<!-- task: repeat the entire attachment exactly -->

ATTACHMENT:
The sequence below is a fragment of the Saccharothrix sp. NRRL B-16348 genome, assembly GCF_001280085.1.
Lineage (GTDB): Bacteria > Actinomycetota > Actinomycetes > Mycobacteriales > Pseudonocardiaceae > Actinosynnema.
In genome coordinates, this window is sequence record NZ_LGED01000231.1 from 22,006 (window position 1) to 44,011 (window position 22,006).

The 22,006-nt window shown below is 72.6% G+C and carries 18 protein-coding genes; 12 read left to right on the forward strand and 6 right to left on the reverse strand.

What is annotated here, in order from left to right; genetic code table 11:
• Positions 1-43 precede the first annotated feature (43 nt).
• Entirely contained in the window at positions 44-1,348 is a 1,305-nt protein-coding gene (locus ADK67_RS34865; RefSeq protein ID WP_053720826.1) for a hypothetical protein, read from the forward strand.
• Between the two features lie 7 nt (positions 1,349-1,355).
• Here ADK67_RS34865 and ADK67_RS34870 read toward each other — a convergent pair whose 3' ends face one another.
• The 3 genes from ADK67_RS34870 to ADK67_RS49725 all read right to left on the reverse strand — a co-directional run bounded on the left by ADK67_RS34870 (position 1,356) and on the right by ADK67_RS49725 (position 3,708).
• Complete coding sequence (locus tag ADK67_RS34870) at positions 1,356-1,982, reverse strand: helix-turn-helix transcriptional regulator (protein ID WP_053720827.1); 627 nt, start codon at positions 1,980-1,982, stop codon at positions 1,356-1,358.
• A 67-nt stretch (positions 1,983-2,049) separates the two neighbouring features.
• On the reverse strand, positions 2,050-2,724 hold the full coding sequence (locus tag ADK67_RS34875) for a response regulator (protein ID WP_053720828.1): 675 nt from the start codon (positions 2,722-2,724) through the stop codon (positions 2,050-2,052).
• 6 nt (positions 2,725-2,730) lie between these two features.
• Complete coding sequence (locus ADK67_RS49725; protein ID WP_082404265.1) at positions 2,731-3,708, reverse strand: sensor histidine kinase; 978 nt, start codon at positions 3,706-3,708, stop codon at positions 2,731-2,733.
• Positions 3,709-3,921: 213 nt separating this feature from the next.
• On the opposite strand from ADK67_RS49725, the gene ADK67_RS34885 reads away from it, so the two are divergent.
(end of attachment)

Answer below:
The sequence below is a fragment of the Saccharothrix sp. NRRL B-16348 genome, assembly GCF_001280085.1.
Lineage (GTDB): Bacteria > Actinomycetota > Actinomycetes > Mycobacteriales > Pseudonocardiaceae > Actinosynnema.
In genome coordinates, this window is sequence record NZ_LGED01000231.1 from 22,006 (window position 1) to 44,011 (window position 22,006).

The 22,006-nt window shown below is 72.6% G+C and carries 18 protein-coding genes; 12 read left to right on the forward strand and 6 right to left on the reverse strand.

What is annotated here, in order from left to right; genetic code table 11:
• Positions 1-43 precede the first annotated feature (43 nt).
• Entirely contained in the window at positions 44-1,348 is a 1,305-nt protein-coding gene (locus ADK67_RS34865; RefSeq protein ID WP_053720826.1) for a hypothetical protein, read from the forward strand.
• Between the two features lie 7 nt (positions 1,349-1,355).
• Here ADK67_RS34865 and ADK67_RS34870 read toward each other — a convergent pair whose 3' ends face one another.
• The 3 genes from ADK67_RS34870 to ADK67_RS49725 all read right to left on the reverse strand — a co-directional run bounded on the left by ADK67_RS34870 (position 1,356) and on the right by ADK67_RS49725 (position 3,708).
• Complete coding sequence (locus tag ADK67_RS34870) at positions 1,356-1,982, reverse strand: helix-turn-helix transcriptional regulator (protein ID WP_053720827.1); 627 nt, start codon at positions 1,980-1,982, stop codon at positions 1,356-1,358.
• A 67-nt stretch (positions 1,983-2,049) separates the two neighbouring features.
• On the reverse strand, positions 2,050-2,724 hold the full coding sequence (locus tag ADK67_RS34875) for a response regulator (protein ID WP_053720828.1): 675 nt from the start codon (positions 2,722-2,724) through the stop codon (positions 2,050-2,052).
• 6 nt (positions 2,725-2,730) lie between these two features.
• Complete coding sequence (locus ADK67_RS49725; protein ID WP_082404265.1) at positions 2,731-3,708, reverse strand: sensor histidine kinase; 978 nt, start codon at positions 3,706-3,708, stop codon at positions 2,731-2,733.
• Positions 3,709-3,921: 213 nt separating this feature from the next.
• On the opposite strand from ADK67_RS49725, the gene ADK67_RS34885 reads away from it, so the two are divergent.